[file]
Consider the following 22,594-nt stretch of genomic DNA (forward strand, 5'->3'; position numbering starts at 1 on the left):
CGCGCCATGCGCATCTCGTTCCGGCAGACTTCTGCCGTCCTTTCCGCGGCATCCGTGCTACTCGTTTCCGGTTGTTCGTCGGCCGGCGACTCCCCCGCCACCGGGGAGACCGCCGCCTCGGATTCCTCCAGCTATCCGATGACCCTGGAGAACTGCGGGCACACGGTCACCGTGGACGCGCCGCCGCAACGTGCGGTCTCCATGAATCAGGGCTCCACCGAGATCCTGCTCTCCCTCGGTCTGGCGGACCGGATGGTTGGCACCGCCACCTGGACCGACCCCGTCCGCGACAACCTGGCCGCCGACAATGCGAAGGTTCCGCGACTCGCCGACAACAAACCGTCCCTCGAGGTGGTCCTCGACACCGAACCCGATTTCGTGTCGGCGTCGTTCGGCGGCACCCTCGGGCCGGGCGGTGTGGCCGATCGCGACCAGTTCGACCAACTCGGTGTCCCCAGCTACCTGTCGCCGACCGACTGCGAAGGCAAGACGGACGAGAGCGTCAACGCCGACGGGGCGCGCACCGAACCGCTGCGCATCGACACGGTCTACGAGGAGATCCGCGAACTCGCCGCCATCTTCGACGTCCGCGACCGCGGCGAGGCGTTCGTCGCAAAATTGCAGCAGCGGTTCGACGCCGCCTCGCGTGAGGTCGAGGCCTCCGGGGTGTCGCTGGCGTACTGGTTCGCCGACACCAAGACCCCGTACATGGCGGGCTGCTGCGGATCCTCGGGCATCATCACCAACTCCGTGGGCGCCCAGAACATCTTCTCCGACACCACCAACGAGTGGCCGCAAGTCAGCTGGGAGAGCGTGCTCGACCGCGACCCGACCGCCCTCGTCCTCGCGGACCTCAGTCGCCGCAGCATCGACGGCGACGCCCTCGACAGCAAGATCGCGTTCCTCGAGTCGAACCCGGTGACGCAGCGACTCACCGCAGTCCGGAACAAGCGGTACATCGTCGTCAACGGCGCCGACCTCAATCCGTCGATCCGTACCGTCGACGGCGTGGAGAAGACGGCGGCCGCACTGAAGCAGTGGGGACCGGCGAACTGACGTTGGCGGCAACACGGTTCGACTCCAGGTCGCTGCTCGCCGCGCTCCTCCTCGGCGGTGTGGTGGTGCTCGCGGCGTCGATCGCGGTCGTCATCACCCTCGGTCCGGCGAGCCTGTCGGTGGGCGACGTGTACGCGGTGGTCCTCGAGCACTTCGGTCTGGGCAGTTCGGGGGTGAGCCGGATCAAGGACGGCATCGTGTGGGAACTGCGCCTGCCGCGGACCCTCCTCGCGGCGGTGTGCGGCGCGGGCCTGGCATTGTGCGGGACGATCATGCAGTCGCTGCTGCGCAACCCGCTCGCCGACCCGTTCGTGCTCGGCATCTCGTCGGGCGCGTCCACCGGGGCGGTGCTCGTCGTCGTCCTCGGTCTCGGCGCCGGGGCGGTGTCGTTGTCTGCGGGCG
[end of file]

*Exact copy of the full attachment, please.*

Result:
Consider the following 22,594-nt stretch of genomic DNA (forward strand, 5'->3'; position numbering starts at 1 on the left):
CGCGCCATGCGCATCTCGTTCCGGCAGACTTCTGCCGTCCTTTCCGCGGCATCCGTGCTACTCGTTTCCGGTTGTTCGTCGGCCGGCGACTCCCCCGCCACCGGGGAGACCGCCGCCTCGGATTCCTCCAGCTATCCGATGACCCTGGAGAACTGCGGGCACACGGTCACCGTGGACGCGCCGCCGCAACGTGCGGTCTCCATGAATCAGGGCTCCACCGAGATCCTGCTCTCCCTCGGTCTGGCGGACCGGATGGTTGGCACCGCCACCTGGACCGACCCCGTCCGCGACAACCTGGCCGCCGACAATGCGAAGGTTCCGCGACTCGCCGACAACAAACCGTCCCTCGAGGTGGTCCTCGACACCGAACCCGATTTCGTGTCGGCGTCGTTCGGCGGCACCCTCGGGCCGGGCGGTGTGGCCGATCGCGACCAGTTCGACCAACTCGGTGTCCCCAGCTACCTGTCGCCGACCGACTGCGAAGGCAAGACGGACGAGAGCGTCAACGCCGACGGGGCGCGCACCGAACCGCTGCGCATCGACACGGTCTACGAGGAGATCCGCGAACTCGCCGCCATCTTCGACGTCCGCGACCGCGGCGAGGCGTTCGTCGCAAAATTGCAGCAGCGGTTCGACGCCGCCTCGCGTGAGGTCGAGGCCTCCGGGGTGTCGCTGGCGTACTGGTTCGCCGACACCAAGACCCCGTACATGGCGGGCTGCTGCGGATCCTCGGGCATCATCACCAACTCCGTGGGCGCCCAGAACATCTTCTCCGACACCACCAACGAGTGGCCGCAAGTCAGCTGGGAGAGCGTGCTCGACCGCGACCCGACCGCCCTCGTCCTCGCGGACCTCAGTCGCCGCAGCATCGACGGCGACGCCCTCGACAGCAAGATCGCGTTCCTCGAGTCGAACCCGGTGACGCAGCGACTCACCGCAGTCCGGAACAAGCGGTACATCGTCGTCAACGGCGCCGACCTCAATCCGTCGATCCGTACCGTCGACGGCGTGGAGAAGACGGCGGCCGCACTGAAGCAGTGGGGACCGGCGAACTGACGTTGGCGGCAACACGGTTCGACTCCAGGTCGCTGCTCGCCGCGCTCCTCCTCGGCGGTGTGGTGGTGCTCGCGGCGTCGATCGCGGTCGTCATCACCCTCGGTCCGGCGAGCCTGTCGGTGGGCGACGTGTACGCGGTGGTCCTCGAGCACTTCGGTCTGGGCAGTTCGGGGGTGAGCCGGATCAAGGACGGCATCGTGTGGGAACTGCGCCTGCCGCGGACCCTCCTCGCGGCGGTGTGCGGCGCGGGCCTGGCATTGTGCGGGACGATCATGCAGTCGCTGCTGCGCAACCCGCTCGCCGACCCGTTCGTGCTCGGCATCTCGTCGGGCGCGTCCACCGGGGCGGTGCTCGTCGTCGTCCTCGGTCTCGGCGCCGGGGCGGTGTCGTTGTCTGCGGGCG